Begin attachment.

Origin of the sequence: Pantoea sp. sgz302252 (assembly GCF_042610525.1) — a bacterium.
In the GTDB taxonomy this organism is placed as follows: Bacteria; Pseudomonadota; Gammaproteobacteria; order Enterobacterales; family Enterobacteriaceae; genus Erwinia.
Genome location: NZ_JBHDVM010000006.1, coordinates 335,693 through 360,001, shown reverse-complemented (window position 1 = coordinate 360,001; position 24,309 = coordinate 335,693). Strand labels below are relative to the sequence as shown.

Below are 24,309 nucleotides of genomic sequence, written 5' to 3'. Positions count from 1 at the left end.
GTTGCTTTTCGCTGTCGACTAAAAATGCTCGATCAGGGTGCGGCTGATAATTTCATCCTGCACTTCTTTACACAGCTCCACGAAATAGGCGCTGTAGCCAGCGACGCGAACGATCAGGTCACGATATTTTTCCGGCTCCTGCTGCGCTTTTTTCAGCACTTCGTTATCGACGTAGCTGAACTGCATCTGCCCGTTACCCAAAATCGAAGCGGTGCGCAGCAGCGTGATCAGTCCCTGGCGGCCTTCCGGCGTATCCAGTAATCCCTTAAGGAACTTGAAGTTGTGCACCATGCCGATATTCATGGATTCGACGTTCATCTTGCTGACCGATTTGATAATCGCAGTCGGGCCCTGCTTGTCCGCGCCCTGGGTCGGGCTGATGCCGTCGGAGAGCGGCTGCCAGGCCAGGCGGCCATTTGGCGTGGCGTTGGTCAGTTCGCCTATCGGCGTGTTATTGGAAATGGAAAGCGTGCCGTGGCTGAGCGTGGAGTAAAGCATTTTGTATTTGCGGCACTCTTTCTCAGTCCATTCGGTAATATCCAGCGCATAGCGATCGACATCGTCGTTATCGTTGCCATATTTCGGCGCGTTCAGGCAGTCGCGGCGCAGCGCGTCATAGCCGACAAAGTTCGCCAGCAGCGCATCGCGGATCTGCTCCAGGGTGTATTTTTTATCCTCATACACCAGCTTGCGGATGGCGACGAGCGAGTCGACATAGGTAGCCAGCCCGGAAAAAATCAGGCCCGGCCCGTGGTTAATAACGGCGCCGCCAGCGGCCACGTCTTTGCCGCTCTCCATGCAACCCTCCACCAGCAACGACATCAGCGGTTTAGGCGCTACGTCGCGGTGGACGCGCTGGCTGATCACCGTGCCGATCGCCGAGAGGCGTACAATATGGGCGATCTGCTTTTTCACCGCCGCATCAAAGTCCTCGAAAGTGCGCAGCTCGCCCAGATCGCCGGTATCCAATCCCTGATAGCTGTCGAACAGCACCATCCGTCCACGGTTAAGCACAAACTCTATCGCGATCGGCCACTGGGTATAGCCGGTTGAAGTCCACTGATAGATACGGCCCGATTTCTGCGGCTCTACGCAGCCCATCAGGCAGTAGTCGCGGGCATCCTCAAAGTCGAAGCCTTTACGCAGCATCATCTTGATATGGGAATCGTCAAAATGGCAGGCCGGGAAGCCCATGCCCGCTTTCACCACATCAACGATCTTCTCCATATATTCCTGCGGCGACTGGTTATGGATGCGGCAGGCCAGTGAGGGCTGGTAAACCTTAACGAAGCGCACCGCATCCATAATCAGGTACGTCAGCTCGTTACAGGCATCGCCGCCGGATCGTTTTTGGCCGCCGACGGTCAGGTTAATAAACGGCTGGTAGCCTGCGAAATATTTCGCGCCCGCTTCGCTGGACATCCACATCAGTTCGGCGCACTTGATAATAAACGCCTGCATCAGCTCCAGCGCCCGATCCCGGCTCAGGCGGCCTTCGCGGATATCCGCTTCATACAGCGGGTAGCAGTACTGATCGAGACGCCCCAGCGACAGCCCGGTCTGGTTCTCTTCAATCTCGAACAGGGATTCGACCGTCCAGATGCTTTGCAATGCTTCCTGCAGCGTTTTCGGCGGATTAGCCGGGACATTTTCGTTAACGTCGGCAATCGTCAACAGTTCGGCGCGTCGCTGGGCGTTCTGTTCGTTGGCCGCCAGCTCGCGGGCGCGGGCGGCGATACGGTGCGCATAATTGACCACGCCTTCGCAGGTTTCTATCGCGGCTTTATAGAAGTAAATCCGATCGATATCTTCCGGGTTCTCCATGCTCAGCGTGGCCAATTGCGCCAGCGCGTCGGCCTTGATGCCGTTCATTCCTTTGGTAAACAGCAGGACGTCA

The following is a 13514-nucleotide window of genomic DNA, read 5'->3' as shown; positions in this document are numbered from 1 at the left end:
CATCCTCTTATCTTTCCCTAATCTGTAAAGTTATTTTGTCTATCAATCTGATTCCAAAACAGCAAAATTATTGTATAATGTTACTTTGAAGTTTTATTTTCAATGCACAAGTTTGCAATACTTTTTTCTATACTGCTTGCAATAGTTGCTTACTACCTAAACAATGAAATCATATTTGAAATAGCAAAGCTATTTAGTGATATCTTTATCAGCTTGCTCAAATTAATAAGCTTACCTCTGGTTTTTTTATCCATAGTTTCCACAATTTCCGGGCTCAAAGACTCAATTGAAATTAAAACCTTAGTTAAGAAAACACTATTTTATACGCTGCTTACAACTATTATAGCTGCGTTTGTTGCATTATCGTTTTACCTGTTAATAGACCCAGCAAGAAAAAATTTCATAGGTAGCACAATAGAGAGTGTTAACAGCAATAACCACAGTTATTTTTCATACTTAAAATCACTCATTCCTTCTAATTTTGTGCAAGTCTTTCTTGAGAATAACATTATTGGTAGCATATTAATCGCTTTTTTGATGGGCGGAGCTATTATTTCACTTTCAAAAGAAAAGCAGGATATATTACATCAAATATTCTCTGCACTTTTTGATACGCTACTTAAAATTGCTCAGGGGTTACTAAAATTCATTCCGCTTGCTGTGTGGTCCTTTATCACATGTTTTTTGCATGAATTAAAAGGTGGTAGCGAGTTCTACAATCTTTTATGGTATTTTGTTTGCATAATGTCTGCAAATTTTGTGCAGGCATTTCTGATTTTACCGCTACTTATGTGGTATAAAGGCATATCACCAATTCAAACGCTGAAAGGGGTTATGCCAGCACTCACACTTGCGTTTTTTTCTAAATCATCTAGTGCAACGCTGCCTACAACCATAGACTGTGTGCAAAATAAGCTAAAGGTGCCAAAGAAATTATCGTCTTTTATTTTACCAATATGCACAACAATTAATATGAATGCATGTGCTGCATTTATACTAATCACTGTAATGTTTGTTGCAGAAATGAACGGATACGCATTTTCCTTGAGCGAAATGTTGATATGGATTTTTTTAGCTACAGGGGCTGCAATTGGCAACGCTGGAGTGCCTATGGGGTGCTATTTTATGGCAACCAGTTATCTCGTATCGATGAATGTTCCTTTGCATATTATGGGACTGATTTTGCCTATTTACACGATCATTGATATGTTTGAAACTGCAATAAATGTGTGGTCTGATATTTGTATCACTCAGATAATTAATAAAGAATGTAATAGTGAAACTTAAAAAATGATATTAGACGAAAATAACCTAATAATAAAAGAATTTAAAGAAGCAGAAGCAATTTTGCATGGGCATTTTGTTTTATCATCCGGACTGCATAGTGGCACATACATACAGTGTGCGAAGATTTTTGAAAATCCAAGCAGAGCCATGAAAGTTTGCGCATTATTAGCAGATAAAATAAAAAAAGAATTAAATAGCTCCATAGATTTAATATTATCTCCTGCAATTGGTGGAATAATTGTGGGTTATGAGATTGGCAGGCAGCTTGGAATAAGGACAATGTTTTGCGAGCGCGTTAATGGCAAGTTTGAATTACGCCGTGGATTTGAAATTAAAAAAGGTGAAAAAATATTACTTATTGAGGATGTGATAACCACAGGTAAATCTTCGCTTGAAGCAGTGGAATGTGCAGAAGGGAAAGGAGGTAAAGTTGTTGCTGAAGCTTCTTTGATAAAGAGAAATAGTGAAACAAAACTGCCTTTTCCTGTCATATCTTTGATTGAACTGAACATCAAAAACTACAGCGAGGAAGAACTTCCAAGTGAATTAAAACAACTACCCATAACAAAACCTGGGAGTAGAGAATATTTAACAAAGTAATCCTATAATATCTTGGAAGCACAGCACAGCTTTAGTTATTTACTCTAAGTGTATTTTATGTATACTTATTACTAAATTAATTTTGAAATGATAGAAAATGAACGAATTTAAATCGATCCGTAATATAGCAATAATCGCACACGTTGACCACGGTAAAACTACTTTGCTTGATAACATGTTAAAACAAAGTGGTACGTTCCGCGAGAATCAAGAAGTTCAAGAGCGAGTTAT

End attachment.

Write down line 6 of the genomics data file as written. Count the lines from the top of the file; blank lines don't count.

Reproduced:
The following is a 13514-nucleotide window of genomic DNA, read 5'->3' as shown; positions in this document are numbered from 1 at the left end: